Payment history is the most important part of your credit, accounting for 35% of your credit score.
Making late payments, encurring collections, charge-offs, or other derogatory information severely lowers your credit scores.
Paying your bills on time and putting together a payment history of on-time payments helps increase your credit scores.
Payment history includes installment loans, revolving loans, collections, and public records.
Installment loans are loans with a fixed loan amount, monthly payment amount, and a set term.
For example, a $16,000 auto loan with a monthly payment of $309 a month for 60 months is an installment loan.
Some common installment loans are mortgages, auto loans, student loans, and personal loans.
Revolving loans have an open end term, a credit limit, and allow you revolve a balance from one month to another.
You may borrow money up to the credit limit and either pay the balance off at the end of the month or pay a portion of the balance and carry the remainder over to the next month.
The most common forms of revolving accounts are credit cards, lines of credit, and home equity lines of credit (HELOC).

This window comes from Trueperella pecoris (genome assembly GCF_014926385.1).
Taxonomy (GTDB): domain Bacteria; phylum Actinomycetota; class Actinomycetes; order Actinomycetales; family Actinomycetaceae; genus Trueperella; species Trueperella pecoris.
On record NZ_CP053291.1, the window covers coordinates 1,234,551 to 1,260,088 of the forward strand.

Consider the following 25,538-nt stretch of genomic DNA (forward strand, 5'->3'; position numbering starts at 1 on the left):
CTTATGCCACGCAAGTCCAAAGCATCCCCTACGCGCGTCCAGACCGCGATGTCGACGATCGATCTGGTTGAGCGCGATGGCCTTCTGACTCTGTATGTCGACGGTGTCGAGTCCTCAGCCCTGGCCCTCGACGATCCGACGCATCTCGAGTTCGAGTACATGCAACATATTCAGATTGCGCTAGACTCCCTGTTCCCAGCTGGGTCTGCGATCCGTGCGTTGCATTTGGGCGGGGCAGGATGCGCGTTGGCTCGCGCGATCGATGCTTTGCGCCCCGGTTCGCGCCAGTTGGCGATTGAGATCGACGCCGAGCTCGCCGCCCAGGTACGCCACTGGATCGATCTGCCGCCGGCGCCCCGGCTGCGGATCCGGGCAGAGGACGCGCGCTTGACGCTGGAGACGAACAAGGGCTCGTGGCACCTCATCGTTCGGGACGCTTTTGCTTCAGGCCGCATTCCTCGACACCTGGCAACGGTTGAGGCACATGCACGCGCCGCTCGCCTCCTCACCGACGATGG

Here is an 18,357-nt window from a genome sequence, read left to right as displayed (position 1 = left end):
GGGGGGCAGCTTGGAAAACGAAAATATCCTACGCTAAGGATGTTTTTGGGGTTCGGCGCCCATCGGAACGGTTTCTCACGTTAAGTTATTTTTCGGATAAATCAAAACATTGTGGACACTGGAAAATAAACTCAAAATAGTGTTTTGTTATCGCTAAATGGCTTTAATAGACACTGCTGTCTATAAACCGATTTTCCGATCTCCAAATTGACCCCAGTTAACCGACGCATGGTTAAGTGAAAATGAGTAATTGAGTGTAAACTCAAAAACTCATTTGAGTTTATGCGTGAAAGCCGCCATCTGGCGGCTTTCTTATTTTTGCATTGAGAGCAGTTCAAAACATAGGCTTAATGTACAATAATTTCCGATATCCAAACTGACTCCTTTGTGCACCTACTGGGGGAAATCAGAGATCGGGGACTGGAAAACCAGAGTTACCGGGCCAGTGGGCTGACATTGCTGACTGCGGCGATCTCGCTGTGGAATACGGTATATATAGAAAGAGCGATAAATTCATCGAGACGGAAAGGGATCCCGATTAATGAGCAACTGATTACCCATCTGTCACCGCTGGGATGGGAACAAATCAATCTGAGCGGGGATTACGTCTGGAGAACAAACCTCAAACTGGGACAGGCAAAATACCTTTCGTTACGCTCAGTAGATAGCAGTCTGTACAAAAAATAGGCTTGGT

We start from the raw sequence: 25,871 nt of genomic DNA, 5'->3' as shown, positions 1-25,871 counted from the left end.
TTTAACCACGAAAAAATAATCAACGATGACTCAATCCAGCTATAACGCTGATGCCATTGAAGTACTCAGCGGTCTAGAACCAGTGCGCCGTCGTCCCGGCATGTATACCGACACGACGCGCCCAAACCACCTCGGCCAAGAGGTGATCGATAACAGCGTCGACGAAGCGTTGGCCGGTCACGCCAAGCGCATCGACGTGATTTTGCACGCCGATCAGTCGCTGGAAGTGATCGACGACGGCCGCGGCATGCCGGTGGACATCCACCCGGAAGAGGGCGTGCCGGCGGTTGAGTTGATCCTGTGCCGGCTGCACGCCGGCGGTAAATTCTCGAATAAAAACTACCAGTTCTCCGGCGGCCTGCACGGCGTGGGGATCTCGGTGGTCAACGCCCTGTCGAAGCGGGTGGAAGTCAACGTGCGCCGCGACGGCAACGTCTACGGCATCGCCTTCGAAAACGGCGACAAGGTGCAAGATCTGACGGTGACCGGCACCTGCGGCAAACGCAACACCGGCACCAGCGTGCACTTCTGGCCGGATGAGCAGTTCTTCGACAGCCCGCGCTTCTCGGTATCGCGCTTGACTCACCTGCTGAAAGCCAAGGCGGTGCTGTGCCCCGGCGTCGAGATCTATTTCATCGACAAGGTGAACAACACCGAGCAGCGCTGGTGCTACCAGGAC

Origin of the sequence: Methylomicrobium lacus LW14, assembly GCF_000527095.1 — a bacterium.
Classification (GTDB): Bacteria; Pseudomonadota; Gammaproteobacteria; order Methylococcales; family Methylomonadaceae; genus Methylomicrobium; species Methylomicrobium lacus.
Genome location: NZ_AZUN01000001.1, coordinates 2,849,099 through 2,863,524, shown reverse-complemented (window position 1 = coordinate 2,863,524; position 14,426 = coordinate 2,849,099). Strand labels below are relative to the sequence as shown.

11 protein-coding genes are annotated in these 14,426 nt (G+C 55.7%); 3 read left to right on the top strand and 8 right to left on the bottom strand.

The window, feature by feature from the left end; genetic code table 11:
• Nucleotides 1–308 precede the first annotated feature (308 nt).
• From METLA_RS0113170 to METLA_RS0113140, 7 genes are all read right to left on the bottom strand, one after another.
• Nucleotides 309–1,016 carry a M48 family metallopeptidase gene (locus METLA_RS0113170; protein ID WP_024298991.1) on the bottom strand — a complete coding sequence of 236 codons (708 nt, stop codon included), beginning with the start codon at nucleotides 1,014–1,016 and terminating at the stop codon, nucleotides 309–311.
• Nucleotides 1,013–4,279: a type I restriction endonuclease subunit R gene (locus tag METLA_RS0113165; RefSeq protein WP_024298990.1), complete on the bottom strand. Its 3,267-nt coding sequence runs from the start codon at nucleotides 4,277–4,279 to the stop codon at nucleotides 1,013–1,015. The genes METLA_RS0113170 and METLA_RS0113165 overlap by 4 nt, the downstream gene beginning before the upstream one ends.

Collection accounts are accounts reported by third party data furnishers who obtain past due debt from the original creditor.
Here is a list of of the negative items which will hurt your payment history and lower your credit scores;
Any of these accounts reporting on your credit reports will lower your credit scores.
The last 6 months of your payment history carries the most weight when calculating your credit scores.
The last 24 months of your payment history carries the second most weight when calculating your credit scores.
Recent late payments, collections, and other derogatory accounts reporting within the last six months will hurt your credit scores more than older inactive accounts.
In fact, a collection account with a $0 balance active within the last six months can actually hurt your scores more than a three-year-old collection with a $300 balance.
This is why paying off collection accounts can sometimes lower your credit scores.
Disputing old charged-off accounts with balances that haven’t reported activity in over 2 years can also lower credit scores if the account is not deleted because the creditor will update the date last reported after the completion of the dispute.
Sometimes initiating debt validation or a document request directly with the creditor will be a safer way of working on removing the account, avoiding the risk of reactivating the date last reported.